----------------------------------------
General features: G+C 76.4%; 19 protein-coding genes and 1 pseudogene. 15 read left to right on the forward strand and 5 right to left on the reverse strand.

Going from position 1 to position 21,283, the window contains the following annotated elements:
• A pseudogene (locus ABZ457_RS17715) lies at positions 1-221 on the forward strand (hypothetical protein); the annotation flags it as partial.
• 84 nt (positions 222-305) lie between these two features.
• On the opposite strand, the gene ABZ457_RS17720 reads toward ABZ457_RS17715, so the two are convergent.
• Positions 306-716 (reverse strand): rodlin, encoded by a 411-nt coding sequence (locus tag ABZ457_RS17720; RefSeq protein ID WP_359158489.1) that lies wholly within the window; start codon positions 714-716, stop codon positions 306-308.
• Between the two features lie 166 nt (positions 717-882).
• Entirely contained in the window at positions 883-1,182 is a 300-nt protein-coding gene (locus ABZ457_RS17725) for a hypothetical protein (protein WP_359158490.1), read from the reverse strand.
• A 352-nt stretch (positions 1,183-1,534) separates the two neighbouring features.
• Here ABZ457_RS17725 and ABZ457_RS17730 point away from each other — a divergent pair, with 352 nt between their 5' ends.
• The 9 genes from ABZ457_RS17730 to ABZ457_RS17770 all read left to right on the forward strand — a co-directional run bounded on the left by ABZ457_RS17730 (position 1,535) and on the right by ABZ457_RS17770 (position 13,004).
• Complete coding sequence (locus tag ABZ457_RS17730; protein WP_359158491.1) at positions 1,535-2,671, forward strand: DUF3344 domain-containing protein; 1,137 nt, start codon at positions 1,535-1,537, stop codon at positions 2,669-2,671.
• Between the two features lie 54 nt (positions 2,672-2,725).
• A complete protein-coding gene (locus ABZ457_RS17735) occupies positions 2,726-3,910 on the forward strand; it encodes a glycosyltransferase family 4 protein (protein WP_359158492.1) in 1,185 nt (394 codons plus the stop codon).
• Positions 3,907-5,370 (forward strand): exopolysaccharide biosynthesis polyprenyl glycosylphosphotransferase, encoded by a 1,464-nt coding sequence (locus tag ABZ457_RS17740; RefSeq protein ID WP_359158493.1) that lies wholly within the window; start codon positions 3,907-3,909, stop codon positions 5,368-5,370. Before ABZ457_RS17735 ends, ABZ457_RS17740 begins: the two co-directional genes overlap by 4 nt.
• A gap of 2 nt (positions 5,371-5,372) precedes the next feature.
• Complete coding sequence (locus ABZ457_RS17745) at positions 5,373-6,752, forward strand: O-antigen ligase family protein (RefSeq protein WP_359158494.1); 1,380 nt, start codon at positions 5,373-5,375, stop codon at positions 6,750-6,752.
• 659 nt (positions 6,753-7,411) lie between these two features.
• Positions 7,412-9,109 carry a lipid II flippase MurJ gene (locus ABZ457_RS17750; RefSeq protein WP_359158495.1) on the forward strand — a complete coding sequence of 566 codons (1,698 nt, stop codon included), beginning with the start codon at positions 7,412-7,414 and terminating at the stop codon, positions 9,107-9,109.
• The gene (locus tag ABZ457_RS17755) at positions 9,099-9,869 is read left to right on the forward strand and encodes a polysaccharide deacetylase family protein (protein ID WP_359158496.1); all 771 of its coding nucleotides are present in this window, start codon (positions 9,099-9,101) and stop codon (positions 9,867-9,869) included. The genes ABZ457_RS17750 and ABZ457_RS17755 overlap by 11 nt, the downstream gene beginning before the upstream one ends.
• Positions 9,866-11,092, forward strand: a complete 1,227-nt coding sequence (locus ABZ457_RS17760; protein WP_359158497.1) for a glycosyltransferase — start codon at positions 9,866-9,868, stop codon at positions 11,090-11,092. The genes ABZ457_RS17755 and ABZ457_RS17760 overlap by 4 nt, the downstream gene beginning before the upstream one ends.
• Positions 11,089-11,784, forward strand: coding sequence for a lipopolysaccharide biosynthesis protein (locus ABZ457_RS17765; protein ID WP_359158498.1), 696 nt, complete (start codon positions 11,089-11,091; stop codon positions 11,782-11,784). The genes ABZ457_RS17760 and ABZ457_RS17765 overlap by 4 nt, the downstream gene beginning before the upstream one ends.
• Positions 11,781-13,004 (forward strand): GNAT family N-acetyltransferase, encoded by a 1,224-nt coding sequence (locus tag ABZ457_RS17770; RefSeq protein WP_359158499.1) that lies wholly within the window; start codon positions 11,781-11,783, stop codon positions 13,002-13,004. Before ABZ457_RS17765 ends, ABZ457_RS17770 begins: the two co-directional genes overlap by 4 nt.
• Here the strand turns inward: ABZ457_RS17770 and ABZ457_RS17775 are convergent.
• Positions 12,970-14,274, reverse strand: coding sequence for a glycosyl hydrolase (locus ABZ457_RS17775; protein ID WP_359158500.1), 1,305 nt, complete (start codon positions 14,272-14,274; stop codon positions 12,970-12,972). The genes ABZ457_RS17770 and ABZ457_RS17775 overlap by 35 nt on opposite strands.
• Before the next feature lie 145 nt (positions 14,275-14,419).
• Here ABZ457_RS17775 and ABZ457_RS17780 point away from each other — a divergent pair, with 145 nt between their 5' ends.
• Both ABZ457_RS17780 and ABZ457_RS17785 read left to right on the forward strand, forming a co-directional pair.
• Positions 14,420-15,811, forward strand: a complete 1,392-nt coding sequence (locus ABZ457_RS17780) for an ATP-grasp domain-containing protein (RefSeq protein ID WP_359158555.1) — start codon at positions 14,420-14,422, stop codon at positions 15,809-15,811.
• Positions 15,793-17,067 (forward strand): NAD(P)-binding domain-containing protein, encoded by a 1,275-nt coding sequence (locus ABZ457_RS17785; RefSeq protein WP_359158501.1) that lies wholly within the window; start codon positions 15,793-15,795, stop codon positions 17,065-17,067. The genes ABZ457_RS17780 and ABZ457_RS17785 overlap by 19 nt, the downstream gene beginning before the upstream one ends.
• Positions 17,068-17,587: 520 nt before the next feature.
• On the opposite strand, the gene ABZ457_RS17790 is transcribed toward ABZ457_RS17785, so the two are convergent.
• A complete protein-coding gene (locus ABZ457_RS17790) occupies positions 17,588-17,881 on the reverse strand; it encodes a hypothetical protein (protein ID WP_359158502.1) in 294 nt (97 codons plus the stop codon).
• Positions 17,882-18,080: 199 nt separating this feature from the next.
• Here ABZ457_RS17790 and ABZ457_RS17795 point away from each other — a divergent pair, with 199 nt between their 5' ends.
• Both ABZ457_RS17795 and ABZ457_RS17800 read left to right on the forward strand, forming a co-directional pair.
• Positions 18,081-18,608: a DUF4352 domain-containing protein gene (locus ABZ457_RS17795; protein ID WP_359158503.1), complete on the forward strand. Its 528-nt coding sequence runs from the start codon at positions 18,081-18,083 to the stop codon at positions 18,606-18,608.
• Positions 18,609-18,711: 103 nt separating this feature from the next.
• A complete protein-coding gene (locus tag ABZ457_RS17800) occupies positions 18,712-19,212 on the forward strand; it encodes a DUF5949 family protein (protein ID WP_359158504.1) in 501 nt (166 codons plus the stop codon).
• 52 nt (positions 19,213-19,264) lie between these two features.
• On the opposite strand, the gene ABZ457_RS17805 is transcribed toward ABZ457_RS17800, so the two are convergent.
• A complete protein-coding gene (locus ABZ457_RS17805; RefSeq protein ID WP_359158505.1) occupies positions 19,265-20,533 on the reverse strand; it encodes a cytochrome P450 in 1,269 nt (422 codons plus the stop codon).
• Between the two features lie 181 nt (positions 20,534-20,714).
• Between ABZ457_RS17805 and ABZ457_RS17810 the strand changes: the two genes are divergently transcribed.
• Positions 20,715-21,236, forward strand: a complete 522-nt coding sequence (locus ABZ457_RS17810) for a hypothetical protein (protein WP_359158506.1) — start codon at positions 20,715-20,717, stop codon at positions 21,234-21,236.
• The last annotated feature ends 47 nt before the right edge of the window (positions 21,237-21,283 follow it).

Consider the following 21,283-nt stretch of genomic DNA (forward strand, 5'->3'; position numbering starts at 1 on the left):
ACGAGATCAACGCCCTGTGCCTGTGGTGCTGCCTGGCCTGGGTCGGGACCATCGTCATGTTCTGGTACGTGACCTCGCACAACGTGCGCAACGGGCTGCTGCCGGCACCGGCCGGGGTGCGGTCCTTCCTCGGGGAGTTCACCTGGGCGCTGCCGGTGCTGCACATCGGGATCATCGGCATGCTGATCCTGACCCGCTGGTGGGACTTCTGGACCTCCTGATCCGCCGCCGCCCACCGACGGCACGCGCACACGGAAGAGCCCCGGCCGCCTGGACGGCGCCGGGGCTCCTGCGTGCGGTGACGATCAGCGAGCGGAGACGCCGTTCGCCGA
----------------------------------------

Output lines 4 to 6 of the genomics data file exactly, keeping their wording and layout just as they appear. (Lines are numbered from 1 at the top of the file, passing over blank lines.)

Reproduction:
• 84 nt (positions 222-305) lie between these two features.
• On the opposite strand, the gene ABZ457_RS17720 reads toward ABZ457_RS17715, so the two are convergent.
• Positions 306-716 (reverse strand): rodlin, encoded by a 411-nt coding sequence (locus tag ABZ457_RS17720; RefSeq protein ID WP_359158489.1) that lies wholly within the window; start codon positions 714-716, stop codon positions 306-308.